There is something you should know about me. Litterbugs make my skin crawl.
Waiting to catch my train home on one of those warm and beautiful spring days last year, I saw something I still remember as one of the most ridiculous things I have ever seen. A woman sitting on a bench was listening to her CD player. When the batteries died, she made sure they were drained, and then tossed them onto the railroad tracks. There was a trashcan three feet away.
Now, I am not naive enough to be shocked when someone litters. But laziness and apathy, whatever the cause was in this case, never ceases to amaze me. This woman found it too difficult to stand up, walk to the trashcan, and throw out her batteries. In fact, she probably could have thrown them in without even getting up. At the very least, she could have stuck them in her pocket and gotten rid of them later. They were only batteries.
But this is the attitude that makes Philadelphia the garbage dump it is today. When considering what to do with their trash, some might think one more piece of litter would not make that much of a difference. What does one more cigarette butt, or soda can, or battery matter in a city that’s already a dump?
Philadelphia is indeed a dump. Center City isn’t disgusting, but is far from pristine. Just about every other part of the city is one gigantic eyesore. Riding the train through Southwest Philadelphia every morning, I see mattresses, shopping carts, and enough tires to outfit several 18-wheelers.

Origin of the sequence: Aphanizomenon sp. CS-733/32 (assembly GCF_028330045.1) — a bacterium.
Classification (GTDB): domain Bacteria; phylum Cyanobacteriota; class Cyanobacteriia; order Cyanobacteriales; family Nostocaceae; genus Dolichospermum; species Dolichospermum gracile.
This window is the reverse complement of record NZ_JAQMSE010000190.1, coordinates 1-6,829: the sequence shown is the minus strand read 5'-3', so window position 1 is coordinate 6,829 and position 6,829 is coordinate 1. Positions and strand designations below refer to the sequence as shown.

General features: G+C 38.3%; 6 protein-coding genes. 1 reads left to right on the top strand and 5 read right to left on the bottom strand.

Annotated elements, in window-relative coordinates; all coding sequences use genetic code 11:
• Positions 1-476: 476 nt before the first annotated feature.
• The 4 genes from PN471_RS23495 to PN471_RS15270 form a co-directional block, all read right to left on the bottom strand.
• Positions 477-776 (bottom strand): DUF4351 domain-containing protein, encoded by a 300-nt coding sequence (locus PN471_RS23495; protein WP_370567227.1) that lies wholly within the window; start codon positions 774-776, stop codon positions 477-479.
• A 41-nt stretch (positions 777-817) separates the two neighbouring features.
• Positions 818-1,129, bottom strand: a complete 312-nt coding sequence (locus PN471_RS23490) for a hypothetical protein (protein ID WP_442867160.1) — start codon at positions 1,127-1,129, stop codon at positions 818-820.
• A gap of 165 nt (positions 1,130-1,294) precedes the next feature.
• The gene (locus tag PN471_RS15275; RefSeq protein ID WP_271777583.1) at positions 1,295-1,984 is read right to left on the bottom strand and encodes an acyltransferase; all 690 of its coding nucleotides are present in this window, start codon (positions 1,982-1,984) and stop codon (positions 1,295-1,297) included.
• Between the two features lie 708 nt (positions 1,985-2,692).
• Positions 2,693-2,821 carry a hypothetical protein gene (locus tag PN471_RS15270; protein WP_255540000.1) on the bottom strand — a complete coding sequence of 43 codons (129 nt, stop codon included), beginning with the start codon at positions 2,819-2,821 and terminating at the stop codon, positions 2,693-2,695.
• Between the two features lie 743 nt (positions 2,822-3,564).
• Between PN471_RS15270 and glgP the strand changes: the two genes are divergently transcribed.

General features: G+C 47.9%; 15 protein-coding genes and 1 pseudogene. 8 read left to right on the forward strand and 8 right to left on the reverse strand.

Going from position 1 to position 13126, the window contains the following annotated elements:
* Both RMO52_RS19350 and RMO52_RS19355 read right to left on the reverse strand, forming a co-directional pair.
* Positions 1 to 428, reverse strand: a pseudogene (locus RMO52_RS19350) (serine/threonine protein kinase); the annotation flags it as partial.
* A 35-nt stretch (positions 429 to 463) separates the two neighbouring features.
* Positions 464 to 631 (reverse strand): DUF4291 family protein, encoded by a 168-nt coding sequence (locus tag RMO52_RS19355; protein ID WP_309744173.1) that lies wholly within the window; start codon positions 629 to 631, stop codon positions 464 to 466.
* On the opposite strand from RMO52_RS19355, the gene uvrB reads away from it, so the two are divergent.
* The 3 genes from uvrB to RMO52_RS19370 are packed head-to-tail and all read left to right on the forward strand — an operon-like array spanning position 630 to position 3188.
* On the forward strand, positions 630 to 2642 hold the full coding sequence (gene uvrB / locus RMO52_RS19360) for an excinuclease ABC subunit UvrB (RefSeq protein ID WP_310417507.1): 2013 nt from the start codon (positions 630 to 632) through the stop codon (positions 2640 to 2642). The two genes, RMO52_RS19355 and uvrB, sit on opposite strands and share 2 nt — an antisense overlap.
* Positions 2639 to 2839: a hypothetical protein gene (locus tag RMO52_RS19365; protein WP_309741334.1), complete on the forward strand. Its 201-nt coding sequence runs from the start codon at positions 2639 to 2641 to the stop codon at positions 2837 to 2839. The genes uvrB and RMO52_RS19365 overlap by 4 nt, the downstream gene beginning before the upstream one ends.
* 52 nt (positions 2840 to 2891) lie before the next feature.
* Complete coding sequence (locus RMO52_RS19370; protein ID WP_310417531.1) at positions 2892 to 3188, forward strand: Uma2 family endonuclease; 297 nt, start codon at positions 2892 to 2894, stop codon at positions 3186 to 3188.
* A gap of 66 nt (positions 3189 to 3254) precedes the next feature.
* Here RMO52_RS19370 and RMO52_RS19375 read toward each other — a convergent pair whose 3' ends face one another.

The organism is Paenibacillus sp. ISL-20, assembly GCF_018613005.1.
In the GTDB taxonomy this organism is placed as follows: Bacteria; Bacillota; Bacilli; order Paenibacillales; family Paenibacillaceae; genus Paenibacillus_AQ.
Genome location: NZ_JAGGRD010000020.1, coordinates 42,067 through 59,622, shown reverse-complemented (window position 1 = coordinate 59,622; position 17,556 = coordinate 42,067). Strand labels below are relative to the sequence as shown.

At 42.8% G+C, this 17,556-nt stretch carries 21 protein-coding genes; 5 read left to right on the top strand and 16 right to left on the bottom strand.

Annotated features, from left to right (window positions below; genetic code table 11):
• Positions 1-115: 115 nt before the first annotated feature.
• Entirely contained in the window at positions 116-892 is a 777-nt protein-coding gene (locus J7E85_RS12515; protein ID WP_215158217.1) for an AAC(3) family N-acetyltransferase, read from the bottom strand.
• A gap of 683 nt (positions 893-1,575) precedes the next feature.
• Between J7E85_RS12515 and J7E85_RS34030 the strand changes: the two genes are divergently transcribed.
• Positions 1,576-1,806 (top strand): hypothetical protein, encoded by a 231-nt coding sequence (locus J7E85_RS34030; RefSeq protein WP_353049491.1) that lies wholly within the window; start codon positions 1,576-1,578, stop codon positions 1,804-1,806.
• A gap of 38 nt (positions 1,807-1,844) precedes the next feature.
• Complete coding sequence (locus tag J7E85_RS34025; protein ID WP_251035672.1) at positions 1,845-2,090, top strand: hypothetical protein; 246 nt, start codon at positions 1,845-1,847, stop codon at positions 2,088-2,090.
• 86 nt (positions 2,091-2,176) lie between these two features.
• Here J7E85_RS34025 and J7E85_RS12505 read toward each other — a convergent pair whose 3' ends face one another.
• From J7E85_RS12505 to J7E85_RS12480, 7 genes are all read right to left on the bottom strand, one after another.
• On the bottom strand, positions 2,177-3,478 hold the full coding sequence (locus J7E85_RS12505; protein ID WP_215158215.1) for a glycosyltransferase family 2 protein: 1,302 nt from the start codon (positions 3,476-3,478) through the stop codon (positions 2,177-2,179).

Temple is no picnic either. Students litter everywhere from the outskirts of campus to the Bell Tower and Liacouras Walk. These places should look nice and clean, but they seldom do. Sometimes when I walk by the 7-Eleven, although I cannot explain it, I get a whiff of something that smells like an open sewer.
The worst part of Temple being a mess is that it is our school and a home to many students nine months of the year. There is simply no reason for it to be trashed.
There are trashcans everywhere on campus. Whenever I need to throw something away, I’ve never had to walk more than 20 feet to do so. The path from Anderson and Gladfelter to the Bell Tower has an absurd amount of trashcans, more than is probably needed. Although the new smoking regulations are somewhat of a hassle, the University has at least added receptacles for disposing cigarette butts. There are even giant golf cart-mounted vacuum cleaners that roam the camous and pick up the trash that inconsiderate people did not throw away.
So why does campus still look a mess? This problem goes beyond laziness to apathy. It is not that people don’t have the time to put their trash where it belongs. We just don’t care enough about our environment to keep it clean. Take pride in our school and our city, throw away your trash and keep both Temple and Philadelphia from becoming a junkyard.
Torin Sweeney can be reached at Foreverlong7283@yahoo.com.